Cigarette smoking and mammographic breast density among Polish women
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Nofer Institute of Occupational Medicine, Łódź, Poland (Department of Environmental Epidemiology, Epidemiology Unit)
Online publication date: 2021-08-30
Corresponding author
Beata Pepłońska   

Nofer Institute of Occupational Medicine, Department of Environmental Epidemiology, Epidemiology Unit, św. Teresy 8, 91-348 Łódź, Poland
Int J Occup Med Environ Health. 2021;34(6):805-15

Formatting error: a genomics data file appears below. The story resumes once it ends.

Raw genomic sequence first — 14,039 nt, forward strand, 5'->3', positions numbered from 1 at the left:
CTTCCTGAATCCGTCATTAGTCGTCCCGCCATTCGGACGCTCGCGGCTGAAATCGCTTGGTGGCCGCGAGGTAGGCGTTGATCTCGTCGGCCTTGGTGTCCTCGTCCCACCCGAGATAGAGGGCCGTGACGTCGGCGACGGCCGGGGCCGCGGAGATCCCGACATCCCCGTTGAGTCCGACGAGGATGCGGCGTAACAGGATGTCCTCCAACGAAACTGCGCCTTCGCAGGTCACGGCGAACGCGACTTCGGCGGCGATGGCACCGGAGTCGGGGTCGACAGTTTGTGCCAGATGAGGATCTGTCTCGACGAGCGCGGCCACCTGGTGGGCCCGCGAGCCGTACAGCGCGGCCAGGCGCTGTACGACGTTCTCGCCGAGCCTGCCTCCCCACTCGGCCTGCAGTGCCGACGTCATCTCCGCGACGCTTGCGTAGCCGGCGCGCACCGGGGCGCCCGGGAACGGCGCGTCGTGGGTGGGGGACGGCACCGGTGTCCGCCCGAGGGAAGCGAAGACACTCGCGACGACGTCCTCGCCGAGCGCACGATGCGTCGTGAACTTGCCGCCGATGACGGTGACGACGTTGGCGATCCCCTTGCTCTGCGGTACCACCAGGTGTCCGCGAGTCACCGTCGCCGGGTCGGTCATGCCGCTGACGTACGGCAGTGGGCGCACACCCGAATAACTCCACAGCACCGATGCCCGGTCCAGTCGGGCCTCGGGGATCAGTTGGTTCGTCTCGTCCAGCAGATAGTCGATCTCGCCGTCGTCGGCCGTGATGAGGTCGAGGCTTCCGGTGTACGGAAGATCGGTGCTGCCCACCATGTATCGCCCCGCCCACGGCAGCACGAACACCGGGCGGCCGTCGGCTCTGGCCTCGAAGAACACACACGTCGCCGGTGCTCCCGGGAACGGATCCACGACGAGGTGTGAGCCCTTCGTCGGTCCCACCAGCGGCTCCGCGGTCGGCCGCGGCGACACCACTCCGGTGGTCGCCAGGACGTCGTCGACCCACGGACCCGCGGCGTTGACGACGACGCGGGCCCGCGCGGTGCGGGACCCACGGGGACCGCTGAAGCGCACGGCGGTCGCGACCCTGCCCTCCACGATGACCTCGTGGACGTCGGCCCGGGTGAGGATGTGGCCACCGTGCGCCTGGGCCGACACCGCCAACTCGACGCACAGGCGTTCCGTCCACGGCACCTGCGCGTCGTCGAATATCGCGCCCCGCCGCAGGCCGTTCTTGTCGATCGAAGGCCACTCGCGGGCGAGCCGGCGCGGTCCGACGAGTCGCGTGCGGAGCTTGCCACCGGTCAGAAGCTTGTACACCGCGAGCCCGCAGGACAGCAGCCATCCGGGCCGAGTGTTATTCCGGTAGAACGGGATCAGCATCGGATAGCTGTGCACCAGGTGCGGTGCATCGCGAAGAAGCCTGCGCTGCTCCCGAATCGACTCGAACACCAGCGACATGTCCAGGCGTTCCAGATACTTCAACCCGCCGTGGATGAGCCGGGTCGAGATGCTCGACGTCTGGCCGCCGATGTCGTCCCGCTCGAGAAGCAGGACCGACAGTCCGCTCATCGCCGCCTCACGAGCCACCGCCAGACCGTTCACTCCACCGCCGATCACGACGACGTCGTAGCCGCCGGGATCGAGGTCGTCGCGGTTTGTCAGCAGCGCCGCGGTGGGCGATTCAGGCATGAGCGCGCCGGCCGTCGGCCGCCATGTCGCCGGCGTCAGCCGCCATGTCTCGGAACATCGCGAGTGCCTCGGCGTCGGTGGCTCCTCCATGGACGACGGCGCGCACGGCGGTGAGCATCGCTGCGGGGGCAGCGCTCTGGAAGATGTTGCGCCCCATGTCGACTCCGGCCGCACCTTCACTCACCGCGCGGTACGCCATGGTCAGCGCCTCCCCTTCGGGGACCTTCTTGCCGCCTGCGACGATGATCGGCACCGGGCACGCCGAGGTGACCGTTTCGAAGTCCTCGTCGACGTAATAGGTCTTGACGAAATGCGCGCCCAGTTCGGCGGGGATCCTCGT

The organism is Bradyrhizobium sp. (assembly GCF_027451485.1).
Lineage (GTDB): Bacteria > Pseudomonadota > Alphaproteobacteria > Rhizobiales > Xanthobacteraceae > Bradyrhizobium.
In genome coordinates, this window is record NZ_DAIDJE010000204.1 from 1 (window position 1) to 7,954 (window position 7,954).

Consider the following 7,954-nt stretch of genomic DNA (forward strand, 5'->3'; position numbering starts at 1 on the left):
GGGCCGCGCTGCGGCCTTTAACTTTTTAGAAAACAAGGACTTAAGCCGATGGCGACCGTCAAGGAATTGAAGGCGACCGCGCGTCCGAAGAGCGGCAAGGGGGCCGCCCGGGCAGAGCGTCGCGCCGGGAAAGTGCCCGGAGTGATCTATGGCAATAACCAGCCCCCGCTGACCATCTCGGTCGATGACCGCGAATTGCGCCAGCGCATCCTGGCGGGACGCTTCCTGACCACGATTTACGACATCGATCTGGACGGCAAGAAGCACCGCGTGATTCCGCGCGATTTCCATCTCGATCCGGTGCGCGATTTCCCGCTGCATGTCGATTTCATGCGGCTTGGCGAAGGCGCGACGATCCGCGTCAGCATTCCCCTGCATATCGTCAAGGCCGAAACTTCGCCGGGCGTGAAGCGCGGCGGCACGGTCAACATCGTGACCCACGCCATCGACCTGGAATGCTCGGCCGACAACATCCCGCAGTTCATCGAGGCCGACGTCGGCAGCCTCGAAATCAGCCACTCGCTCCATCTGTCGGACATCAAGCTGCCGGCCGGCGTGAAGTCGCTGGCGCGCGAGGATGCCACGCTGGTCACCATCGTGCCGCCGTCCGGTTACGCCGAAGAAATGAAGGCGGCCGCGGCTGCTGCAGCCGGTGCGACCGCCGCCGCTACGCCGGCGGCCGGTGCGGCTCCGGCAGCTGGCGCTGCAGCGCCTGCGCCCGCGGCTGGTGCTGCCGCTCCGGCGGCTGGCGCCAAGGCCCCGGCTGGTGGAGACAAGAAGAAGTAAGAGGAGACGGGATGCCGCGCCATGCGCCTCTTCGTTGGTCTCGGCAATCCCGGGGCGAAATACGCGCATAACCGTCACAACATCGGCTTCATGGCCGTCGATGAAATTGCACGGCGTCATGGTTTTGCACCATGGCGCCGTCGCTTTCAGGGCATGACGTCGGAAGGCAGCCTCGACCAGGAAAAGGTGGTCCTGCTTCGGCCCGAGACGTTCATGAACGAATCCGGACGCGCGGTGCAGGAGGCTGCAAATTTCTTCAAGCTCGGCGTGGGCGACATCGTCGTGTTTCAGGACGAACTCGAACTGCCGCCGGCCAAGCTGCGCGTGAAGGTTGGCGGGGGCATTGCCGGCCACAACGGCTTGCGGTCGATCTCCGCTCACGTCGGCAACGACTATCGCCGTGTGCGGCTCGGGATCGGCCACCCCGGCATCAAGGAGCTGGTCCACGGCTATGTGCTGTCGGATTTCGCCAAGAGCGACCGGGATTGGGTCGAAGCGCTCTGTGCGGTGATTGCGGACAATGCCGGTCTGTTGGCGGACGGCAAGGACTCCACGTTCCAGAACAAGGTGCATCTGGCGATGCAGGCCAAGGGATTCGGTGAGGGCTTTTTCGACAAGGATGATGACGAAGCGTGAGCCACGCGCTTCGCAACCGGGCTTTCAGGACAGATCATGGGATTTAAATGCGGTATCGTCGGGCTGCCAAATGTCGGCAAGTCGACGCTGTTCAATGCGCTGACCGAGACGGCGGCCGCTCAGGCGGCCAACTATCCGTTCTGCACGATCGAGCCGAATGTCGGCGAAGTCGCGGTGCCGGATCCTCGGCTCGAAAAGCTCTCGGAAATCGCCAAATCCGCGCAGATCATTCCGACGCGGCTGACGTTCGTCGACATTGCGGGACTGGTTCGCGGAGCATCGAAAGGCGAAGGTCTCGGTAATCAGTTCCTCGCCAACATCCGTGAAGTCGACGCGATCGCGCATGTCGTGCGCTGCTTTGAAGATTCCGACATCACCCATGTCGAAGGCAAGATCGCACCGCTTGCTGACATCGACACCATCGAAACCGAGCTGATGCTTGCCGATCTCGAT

Objectives: High mammographic breast density (MBD) is one of the strongest breast cancer risk factors. The results of some epidemiological studies suggest that one of the lifestyle factors likely altering breast density is cigarette smoking. The aim of this study was to assess the association between active smoking, considering in detail the duration and intensity of smoking, and MBD among Polish women. Material and Methods: A cross-sectional study included 467 women aged 40–60 years who underwent screening mammography in Łódź, Poland. Volumetric mammographic density, fibroglandular tissue volume and non-fibroglandular tissue volume were determined based on the analysis of mammographic image (in the “for processing” format) using Volpara Imaging Software. Current and lifetime intensity of cigarette smoking was assessed based on the data from interviews. Linear and logistic regressions were fitted with estimated MBD parameters as the outcomes, and life-long smoking duration and intensity as the determinants, adjusted for major confounders. Results: The former smokers had a significantly lower volumetric mammographic density compared to the non-smokers in the crude analysis (p = 0.022). However, the associations became insignificant after adjustments for important confounding factors. The analyses adjusted for important confounders revealed an inverse statistically significant association between the number of pack-years and volumetric mammographic density among the current smokers (p = 0.048). Conclusions: The observed result is consistent with the majority of previous studies that analyzed the associations between mammographic density and life-long smoking duration. Int J Occup Med Environ Health. 2021;34(6):805–15
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